Budget 2018 and LTCG - Impact of LTCG on Investor | Motilal Oswal
Budget 2018 and LTCG - Impact of LTCG on Investor | Motilal Oswal

LTCG and its impact on Long Term Equity Investments

Budget 2018-19 created a lot of buzz after reintroduction of LTCG tax on Equities.The Finance Minister proposed to levy a 10% tax on the capital gains earned above Rs 1 lakh on equities that is held for more than 1 year. It doesn’t take into consideration the indexation benefit i.e. Long Term gains wouldn't factor in the inflation. Thankfully FM has also introduced a grandfathering clause which means that any long-term capital gains till 31st January 2018, on old purchases would be exempted. Short Term Capital Gains tax of 15% and Securities Transaction Tax (STT) remains unchanged.

LTCG Tax: Reintroduced after 14 years  

In October 2004, as an attempt to encourage long-term investment in equities, the government had abolished LTCG tax replacing it with securities transaction tax (STT). Up to September 30, 2004 LTCG was taxed at 20%. The government has now brought back LTCG Tax on equities in the Union Budget 2018-19 at 10% of gains while STT has also been continued.

Grandfathering Clause to exempt past gains 

The grandfathering clause basically means the exemption granted to existing investors or gains made by them before the new tax law comes into force. The government has introduced limited grandfathering clause in Budget 2018-19 in respect of protecting gains realized on a mark to market basis up to January 31, 2018. However, an increase in share value post 31st January 2018 would be brought within the tax net. This is in line with the Government’s intent not to introduce taxes with retrospective effect and to protect any exodus from the Indian markets.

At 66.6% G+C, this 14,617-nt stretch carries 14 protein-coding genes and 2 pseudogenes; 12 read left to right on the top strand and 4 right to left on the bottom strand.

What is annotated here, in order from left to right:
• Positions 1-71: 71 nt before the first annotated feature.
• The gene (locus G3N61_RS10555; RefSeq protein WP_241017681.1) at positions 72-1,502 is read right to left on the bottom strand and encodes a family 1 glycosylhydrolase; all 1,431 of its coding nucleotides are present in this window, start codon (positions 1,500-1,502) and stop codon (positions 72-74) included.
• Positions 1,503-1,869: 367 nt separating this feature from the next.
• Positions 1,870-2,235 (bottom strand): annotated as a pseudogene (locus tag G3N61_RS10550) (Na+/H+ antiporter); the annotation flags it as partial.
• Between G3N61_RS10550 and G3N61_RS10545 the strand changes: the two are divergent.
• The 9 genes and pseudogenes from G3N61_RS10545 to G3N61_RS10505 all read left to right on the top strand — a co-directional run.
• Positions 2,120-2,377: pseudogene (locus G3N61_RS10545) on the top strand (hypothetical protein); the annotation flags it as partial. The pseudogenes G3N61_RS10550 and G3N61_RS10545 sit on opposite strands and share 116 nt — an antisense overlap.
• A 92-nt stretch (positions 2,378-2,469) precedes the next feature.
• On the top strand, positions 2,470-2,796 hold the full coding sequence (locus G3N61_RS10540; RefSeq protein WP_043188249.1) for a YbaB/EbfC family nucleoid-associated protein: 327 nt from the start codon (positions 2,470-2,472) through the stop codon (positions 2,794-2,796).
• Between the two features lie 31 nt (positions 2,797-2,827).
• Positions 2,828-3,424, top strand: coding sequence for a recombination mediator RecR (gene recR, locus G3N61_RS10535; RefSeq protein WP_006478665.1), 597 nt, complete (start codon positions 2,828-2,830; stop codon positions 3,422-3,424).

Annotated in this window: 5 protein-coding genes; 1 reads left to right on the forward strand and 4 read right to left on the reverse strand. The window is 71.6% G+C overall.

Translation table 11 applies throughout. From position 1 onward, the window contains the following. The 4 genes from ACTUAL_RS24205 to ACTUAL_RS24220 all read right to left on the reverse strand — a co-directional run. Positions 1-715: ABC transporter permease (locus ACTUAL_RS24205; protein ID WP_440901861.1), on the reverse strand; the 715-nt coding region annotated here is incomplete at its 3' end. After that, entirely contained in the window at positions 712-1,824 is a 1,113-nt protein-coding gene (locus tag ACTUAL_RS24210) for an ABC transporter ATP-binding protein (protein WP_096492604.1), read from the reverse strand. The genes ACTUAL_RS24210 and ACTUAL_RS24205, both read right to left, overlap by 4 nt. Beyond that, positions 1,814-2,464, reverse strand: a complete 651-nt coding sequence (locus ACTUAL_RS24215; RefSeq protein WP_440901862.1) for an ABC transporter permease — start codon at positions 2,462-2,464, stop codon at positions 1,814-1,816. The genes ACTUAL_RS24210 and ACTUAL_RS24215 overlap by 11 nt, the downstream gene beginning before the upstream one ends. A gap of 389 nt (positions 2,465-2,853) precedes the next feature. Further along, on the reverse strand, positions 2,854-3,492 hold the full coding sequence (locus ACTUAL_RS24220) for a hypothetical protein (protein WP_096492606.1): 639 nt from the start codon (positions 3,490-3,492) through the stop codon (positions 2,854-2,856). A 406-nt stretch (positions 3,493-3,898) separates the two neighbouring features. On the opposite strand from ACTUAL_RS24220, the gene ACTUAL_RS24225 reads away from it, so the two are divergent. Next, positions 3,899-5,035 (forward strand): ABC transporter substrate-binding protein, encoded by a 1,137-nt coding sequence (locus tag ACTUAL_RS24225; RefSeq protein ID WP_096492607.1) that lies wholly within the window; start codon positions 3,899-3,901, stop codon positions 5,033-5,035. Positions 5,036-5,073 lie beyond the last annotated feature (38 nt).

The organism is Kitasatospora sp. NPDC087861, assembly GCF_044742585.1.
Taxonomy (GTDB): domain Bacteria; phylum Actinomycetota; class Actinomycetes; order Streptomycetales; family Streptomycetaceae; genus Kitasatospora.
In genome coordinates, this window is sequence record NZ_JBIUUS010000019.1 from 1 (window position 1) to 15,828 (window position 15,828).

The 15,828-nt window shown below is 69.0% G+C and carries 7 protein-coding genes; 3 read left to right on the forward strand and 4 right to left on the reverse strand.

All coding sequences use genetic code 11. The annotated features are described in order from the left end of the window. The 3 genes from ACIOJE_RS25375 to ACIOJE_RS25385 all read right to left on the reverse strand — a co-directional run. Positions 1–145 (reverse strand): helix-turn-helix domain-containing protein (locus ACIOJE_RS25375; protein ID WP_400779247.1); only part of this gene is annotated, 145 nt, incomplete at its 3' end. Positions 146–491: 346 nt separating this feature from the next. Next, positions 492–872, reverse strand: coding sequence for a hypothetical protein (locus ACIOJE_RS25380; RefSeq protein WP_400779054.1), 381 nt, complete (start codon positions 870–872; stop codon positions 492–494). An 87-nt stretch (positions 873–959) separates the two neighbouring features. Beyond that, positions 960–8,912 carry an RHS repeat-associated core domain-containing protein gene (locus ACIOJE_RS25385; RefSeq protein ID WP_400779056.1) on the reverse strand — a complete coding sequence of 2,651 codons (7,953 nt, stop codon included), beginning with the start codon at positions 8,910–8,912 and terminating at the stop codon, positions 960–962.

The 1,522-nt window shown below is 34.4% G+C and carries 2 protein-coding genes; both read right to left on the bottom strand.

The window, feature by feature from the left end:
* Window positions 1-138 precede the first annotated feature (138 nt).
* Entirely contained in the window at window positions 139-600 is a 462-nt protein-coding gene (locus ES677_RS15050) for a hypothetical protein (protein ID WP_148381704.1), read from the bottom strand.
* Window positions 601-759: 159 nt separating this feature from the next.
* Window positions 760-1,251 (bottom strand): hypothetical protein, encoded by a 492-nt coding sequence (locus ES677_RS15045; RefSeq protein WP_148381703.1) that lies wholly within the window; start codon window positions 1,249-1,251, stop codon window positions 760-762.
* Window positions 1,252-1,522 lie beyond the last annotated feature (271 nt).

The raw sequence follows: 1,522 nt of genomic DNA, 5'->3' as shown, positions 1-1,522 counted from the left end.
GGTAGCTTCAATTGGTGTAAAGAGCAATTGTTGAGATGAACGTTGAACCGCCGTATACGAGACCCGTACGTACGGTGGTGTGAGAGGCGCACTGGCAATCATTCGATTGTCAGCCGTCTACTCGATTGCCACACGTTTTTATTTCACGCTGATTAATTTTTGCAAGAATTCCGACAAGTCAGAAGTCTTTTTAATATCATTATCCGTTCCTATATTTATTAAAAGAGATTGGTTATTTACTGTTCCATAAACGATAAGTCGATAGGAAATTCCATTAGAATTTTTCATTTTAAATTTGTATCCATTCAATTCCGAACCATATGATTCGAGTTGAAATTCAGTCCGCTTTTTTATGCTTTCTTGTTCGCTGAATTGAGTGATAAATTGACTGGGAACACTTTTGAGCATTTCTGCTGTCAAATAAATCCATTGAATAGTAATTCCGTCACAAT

Impact of LTCG on Existing and New Investors

Existing Investors:
If an investor sells stock or equity mutual fund held for over a year after 1st April 2018, LTCG tax will be calculated on the basis of the acquisition price or high price of 31st January 2018, whichever is higher. For example: a stock purchased on 15thJanuary 2017, for Rs 100, which touched a high of Rs 200 on 31st January 2018. If it is sold after 31st March 2018, LTCG will be calculated based on the high price of 31stJanuary 2018 as it is higher than the acquisition price. 
Investments made before 31st January 2018 considering various scenarios:

New Investors:

Any shares purchase or on after 1st Feb 2018 will be subjected to STCG (15%) or LTCG (10%) based on the holding period.

 

Conclusion: LTCG is reality and let the ‘compounding effect’ to do the magic
Despite the LTCG tax, Equity as an asset class still remains the best investment instrument for long-term wealth generation. Sensex has delivered 15.5% CAGR in last 30 years, while some of the individual stocks have given even higher returns than this. 
The impact of LTCG tax would be higher on investors who would churn their portfolio often while it would be lower for investors who were to hold on their investments for a longer period.  
If we assume annualised equity return of 15% and see the impact of LTCG for a stock held for 30 years / 15 years / 5 years, the impact of LTCG tax at the end of the holding period is lowest for 30 year period.

For Example: If a person invests Rs.100 in a stock which compounds at 15% and were to hold it for a period of 30 years - taking the LTCG into consideration then the post-tax CAGR at the end of 30th year will be at 14.6% (see table below). The post-tax CAGR if the investment were to be held for 15 years and 5 years period will come down to 14.3% and 13.8% respectively.

So the best advice for retail investors would be to hold on to their investments for a longer period and let the ‘compounding effect’ to do the magic.

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